Climate leaders call for 'Paris agreement' for nature
SHARM EL SHEIKH, Egypt, Nov 16, 2022 (BSS/AFP) - The architects of the landmark 2015 Paris climate deal called Wednesday for an equally ambitious agreement for nature at an upcoming UN biodiversity meeting to be held in Montreal.
Dozens of countries will meet next month to try and hammer out a new biodiversity framework to protect animals and plants from destruction by humans, as scientists warn the world is potentially facing its sixth mass extinction event.
Only two of the 22 targets in the so-called post-2020 framework have been agreed so far, with several sticking points expected to divide negotiators at the high-stakes talks.
On Wednesday, several climate leaders that helped to get the Paris Agreement over the line called for a high-reaching framework at the biodiversity meeting in Canada.
"The world came together in 2015 to secure the Paris Agreement. We urge leaders to do the same now to deliver a strong sister agreement capable of securing a nature-positive world by 2030," they said in a statement.
Enshrined in the Paris Agreement is the goal to limit global warming to well below two degrees Celsius from pre-industrial levels, and preferably the safer ambition of 1.5 degrees.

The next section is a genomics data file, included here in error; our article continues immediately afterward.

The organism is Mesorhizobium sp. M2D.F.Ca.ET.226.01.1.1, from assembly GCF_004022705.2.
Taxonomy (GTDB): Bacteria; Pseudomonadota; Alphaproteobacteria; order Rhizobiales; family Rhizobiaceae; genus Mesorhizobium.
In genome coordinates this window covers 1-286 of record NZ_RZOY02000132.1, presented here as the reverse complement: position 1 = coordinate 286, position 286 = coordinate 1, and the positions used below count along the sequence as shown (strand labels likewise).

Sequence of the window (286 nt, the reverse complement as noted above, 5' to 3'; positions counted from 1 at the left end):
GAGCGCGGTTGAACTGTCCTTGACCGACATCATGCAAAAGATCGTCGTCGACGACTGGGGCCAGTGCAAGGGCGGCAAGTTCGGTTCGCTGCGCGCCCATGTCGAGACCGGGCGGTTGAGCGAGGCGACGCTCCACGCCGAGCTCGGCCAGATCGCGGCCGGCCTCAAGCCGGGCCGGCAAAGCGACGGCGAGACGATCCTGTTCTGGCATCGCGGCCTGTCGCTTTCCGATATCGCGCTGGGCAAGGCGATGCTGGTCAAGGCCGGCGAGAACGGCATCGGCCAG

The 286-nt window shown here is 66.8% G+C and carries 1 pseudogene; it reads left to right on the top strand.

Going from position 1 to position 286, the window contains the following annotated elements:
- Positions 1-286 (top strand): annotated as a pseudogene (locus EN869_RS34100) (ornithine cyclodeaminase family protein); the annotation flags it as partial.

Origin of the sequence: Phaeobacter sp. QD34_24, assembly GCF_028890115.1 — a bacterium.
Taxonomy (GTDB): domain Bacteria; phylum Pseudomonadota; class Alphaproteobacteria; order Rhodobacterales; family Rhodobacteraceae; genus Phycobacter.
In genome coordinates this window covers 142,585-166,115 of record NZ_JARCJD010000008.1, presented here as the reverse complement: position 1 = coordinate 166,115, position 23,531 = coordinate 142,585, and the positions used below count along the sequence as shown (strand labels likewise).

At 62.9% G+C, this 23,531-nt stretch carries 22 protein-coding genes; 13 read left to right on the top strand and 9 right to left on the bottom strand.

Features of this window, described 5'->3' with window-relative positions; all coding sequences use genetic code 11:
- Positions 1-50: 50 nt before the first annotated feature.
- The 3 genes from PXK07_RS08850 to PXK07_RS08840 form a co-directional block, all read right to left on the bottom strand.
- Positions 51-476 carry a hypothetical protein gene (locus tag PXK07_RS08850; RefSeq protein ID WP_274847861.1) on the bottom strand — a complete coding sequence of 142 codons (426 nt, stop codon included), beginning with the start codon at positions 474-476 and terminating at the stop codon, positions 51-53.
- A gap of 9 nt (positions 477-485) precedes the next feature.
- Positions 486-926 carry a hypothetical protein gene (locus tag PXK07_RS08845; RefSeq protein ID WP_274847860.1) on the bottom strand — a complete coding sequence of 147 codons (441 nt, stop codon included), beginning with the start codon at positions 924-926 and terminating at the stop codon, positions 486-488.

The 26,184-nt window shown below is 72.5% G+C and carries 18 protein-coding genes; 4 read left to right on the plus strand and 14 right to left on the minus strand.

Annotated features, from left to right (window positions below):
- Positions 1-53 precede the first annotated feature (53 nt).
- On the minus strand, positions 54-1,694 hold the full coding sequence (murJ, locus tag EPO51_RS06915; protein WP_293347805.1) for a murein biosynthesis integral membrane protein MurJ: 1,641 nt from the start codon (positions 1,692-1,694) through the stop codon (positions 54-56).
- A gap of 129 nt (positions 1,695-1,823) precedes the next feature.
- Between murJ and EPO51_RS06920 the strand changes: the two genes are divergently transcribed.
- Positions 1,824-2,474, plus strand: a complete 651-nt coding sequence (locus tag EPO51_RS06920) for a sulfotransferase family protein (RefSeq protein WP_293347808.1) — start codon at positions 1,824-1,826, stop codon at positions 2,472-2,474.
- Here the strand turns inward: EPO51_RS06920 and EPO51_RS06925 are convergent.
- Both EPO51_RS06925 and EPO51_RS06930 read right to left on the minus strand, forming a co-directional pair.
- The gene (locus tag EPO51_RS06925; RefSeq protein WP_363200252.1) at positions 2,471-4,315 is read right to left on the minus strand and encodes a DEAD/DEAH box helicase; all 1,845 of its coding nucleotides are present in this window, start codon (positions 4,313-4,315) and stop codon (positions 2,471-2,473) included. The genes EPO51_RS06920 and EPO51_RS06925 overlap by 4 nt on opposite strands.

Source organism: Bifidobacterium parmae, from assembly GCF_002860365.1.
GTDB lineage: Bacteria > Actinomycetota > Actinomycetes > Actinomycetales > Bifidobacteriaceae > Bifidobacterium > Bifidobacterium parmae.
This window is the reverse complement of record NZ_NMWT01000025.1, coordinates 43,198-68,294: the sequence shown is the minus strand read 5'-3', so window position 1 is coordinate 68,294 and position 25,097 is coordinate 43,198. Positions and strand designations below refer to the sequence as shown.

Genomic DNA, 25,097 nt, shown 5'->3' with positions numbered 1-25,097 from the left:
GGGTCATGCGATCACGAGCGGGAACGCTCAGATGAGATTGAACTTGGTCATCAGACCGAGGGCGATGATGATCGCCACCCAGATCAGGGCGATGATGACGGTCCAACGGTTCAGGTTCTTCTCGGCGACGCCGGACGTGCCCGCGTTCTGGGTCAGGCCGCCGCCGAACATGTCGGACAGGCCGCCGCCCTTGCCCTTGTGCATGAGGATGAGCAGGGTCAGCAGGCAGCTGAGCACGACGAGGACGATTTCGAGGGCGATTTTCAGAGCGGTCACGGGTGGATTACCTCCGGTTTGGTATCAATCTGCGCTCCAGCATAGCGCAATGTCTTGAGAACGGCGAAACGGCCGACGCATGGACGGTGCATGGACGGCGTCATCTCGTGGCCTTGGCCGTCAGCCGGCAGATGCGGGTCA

Scientists say this is a minimum if humanity is to avoid devastating and potentially irreversible tipping points.
The authors of Wednesday's letter -- which comes amid the UN's COP27 climate talks in Egypt -- include Laurent Fabius, the former French foreign minister who oversaw the Paris Agreement. They also include former UN climate chief Christiana Figueres and French climate envoy Laurence Tubiana, who helped draft the 2015 pact.
The upcoming biodiversity conference, running from December 7 to 19, "offers an unprecedented opportunity for the world to turn the tide on nature loss".
"We cannot afford to miss it. Bold leadership is required."
Wednesday's letter underscored the "entwined" agendas of the climate and biodiversity crises, calling for nature to be prioritised to meet the 1.5C target.
"COP27 must go further in recognising nature's fundamental role as part of the climate solution," the letter said.
Wednesday has been designated "Biodiversity Day" at COP27, seeking to boost the protection of nature as a key agenda item.
The post-2020 draft text includes a global commitment to set aside at least 30 percent of land and oceans as protected zones by the end of the decade, as well as efforts to cut plastic and agricultural pollution.